Mysterious Call from Mariana Trench Could Have been from Minke Whale: Research

Mysterious Call from Mariana Trench Could Have been from Minke Whale: Research

Mysterious call from the depths of Mariana Trench recorded earlier, has been identified as per a new research paper published by Oregon State University. Researchers have been trying to figure out the source of that mysterious sound recorded from Mariana Trench. The research team claims that the sound could have been a call from minke whale, a type of baleen whale. The call recorded by researchers from Mariana Trench has frequency range from 38 hertz to 8,000 hertz.

Autonomous robots called passive acoustic ocean gliders have been used to record the call from Mariana Trench. Sharon Nieukirk, senior faculty research assistant in marine bioacoustics at Oregon State University informed that the low frequency sound can be associated with baleen whale’s call.

The sounds were collected by Nieukirk and her colleagues during the fall of 2014 and the spring of 2015. The sounds were recorded in the Pacific Ocean in the Mariana Trench, the deepest part of the ocean.

The research team said that baleen whales use specific vocalizations as mating calls and for feeding. These sounds can be recorded all year long and they could be for some other function.

Nieukirk added, "The species is the smallest of the baleen whales, doesn't spend much time at the surface, has an inconspicuous blow, and often lives in areas where high seas make sighting difficult. But they call frequently, making them good candidates for acoustic studies."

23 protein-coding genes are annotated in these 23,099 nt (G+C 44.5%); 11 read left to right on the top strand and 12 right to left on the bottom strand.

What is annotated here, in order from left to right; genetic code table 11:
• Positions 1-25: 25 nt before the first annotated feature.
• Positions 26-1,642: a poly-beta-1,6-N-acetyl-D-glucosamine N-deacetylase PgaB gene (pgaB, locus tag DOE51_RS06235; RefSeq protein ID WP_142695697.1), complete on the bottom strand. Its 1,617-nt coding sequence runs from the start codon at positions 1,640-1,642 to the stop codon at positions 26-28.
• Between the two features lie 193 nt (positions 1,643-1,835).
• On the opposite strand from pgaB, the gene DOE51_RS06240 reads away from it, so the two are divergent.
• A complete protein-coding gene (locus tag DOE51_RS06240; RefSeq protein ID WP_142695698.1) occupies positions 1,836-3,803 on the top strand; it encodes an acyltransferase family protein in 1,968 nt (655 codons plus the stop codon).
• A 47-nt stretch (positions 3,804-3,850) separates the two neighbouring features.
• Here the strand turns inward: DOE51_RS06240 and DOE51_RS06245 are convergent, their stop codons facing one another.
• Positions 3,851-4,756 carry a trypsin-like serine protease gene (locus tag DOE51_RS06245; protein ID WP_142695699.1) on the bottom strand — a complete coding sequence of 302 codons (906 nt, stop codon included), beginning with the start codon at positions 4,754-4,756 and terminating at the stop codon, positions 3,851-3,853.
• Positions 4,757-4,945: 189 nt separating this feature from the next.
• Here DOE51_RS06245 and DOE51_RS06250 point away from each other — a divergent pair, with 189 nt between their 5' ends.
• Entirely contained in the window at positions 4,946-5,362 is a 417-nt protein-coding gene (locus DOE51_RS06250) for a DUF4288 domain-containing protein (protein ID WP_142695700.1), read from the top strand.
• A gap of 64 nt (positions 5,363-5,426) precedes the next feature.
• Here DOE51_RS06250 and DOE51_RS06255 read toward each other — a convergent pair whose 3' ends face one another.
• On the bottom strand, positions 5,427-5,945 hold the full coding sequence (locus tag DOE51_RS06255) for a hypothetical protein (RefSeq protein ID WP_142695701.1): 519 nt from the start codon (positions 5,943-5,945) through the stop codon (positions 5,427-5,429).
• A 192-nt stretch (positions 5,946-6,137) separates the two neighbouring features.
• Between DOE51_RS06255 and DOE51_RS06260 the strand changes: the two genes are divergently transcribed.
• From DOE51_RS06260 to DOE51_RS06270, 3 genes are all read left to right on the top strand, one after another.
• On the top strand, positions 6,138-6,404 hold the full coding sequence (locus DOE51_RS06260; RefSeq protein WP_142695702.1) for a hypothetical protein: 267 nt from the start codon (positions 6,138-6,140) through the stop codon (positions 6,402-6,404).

"If it's a mating call, why are we getting it year-round? That's a mystery," Nieukirk said. "We need to determine how often the call occurs in summer versus winter, and how widely this call is really distributed."

A story published by Huffington Post informed, “Scientists have been perplexed for years by a hypnotic, symphonic sound emanating from the deepest trench of the world’s oceans. The five-part song, which lasts from 2.8 to 3.5 seconds, was recorded by an underwater robotic glider equipped with a sensor in the fall of 2014 and spring of 2015.”

The research paper further informed...

The Mariana Trench, the deepest known part of the Earth’s oceans, lies between Japan to the north and Australia to the south and features depths in excess of 36,000 feet.

Minke whales are baleen whales – meaning they feed by using baleen plates in their mouths to filter krill and small fish from seawater – and live in most oceans. They produce a collection of regionally specific calls, which in addition to the Star Wars call include “boings” in the North Pacific and low-frequency pulse trains in the Atlantic.

“We don’t really know that much about minke whale distribution at low latitudes,” said Nieukirk, lead author on the study whose results were recently published in the Journal of the Acoustical Society of America. “The species is the smallest of the baleen whales, doesn’t spend much time at the surface, has an inconspicuous blow, and often lives in areas where high seas make sighting difficult. But they call frequently, making them good candidates for acoustic studies.”

Nieukirk said the Western Pacific Biotwang has enough similarities to the Star Wars call – complex structure, frequency sweep and metallic conclusion – that it’s reasonable to think a minke whale is responsible for it.

But scientists can’t yet be sure, and many other questions remain. For example, baleen whale calls are often related to mating and heard mainly during the winter, yet the Western Pacific Biotwang was recorded throughout the year.